TENNESSEE - People in Middle Tennessee are working tirelessly to not only search for the missing, but start removing tangled stacks of debris from the flash flooding last weekend.
Saturday's catasrophy collapsed roads and decimated neighborhoods. Dozens of homes are in ruin, some smoldering in flames.
"It was like a tidal wave came through here," said Jaquita Buchanan, a Tennessee resident.
Buchanan is also one of many people mourning the loss of a family member from the flash flooding.
"My mom made it out, but my stepdad, he did not make it," said Buchanan.
Creeks and rivers are lined with vehicles and boats were violently pushed and spun across the rapid waters. Over 17 inches of rain came down from the skies in less than 24 hours, a state record.
David Alle helped his 84-year-old mother from a recliner. They tried to escape the rising waters but they were too powerful.
"I came out the front door and got her against this, took my belt off and wrapped it around her and around the post," said Alle. "A shoe came floating by so I pulled a shoe string off so she would have more to hang onto and I wrapped my arms around here and road it out."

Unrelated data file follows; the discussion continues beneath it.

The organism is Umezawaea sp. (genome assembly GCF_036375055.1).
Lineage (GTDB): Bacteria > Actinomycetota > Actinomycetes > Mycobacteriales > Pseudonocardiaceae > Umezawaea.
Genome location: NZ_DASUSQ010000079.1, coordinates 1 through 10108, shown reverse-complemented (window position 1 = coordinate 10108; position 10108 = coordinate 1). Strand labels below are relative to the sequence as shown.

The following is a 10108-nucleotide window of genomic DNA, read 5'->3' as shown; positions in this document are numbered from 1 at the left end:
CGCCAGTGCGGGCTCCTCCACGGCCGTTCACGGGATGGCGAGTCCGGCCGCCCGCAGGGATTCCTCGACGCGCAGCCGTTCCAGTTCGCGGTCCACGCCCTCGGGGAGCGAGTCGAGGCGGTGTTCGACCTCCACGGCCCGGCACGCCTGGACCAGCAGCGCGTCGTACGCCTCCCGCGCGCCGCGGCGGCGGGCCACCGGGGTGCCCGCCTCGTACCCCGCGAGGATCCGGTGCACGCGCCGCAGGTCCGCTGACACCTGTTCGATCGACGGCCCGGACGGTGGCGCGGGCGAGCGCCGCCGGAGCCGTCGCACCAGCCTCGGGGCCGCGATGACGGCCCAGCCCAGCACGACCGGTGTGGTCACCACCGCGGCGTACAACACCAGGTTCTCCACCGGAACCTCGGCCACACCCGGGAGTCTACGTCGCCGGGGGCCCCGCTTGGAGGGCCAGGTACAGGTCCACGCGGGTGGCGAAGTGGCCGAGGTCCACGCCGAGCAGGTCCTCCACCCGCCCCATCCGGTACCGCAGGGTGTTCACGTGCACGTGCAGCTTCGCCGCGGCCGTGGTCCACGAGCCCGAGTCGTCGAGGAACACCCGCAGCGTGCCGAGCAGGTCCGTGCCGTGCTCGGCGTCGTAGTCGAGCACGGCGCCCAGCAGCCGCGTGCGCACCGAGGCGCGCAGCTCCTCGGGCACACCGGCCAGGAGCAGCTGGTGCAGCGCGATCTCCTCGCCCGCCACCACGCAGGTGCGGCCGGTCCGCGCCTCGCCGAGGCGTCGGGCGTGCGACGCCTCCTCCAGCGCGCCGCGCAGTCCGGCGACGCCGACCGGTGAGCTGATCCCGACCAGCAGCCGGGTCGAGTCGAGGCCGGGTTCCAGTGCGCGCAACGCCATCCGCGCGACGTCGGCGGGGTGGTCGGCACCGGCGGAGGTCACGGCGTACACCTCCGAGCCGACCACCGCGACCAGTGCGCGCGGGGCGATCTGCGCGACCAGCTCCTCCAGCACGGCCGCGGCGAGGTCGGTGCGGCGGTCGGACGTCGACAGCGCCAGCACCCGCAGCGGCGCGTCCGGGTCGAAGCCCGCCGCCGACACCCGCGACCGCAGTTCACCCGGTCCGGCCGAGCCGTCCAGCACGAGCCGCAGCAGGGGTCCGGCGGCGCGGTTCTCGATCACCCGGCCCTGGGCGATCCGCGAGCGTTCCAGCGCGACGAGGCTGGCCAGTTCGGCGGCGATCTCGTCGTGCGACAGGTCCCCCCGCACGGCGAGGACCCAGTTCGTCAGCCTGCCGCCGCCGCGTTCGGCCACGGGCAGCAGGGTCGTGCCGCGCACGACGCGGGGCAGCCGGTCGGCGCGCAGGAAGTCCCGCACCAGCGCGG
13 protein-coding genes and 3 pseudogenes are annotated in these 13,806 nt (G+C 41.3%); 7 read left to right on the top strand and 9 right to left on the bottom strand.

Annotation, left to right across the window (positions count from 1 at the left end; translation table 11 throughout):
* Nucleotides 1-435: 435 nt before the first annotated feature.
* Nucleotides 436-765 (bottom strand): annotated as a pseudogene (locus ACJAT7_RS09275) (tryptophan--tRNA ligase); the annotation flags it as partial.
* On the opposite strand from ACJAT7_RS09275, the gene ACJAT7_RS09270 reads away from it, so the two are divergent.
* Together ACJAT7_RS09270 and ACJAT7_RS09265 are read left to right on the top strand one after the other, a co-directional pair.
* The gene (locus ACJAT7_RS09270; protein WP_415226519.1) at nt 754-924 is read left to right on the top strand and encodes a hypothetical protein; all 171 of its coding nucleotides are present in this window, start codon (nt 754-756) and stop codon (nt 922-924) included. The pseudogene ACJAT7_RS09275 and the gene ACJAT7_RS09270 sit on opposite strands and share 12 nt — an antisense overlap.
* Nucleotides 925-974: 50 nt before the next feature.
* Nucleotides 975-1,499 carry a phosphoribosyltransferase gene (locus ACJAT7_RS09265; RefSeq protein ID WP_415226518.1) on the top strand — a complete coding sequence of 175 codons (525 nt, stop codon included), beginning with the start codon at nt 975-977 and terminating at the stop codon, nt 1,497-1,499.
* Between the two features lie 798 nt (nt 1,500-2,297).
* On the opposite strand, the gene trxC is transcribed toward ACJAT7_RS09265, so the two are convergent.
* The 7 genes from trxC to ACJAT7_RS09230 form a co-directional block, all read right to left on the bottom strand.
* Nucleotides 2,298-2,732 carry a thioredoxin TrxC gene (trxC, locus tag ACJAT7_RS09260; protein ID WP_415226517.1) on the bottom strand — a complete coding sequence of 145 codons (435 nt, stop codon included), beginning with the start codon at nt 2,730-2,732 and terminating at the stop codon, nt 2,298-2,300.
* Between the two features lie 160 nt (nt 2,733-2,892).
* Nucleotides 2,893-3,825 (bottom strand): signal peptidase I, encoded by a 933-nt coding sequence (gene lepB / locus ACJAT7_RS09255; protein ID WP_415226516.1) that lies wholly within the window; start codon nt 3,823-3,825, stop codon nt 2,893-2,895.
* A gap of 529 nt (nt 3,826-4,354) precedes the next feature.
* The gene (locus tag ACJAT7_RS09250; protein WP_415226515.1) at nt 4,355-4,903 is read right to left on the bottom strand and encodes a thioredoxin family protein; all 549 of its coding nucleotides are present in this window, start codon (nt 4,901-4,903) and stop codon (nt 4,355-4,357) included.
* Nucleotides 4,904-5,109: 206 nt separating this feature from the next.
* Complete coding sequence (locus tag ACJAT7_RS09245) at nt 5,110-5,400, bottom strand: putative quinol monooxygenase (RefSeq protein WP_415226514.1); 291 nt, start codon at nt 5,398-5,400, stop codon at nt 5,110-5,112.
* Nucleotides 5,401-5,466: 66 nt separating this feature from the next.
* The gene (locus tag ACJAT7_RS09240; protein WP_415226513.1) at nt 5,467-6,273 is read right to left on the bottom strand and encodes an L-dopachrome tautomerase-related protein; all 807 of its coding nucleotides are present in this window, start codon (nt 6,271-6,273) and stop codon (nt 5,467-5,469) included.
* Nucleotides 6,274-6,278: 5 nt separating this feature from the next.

For three hours they prayed and held on to each other until the raging flood slowed and rescue crews could get to them.
There are dozens of survivor moments just like that. The community has lost over 20 people, including 7-month-old twin babies.
For Alle and his sister Lisa, also a Tennessee resident, the fact that their mother is alive is a miracle. Their mother's home however is a total loss and will be demolished this week.
"She lost a lot of her personal belongings, all her pictures, anything that meant anything to her is gone," said Lisa.
Disaster relief agencies are on the ground passing out food and supplies to those in need. Tennessee is living up to their nickname, The Volunteer State, and are rising up for this community in peril.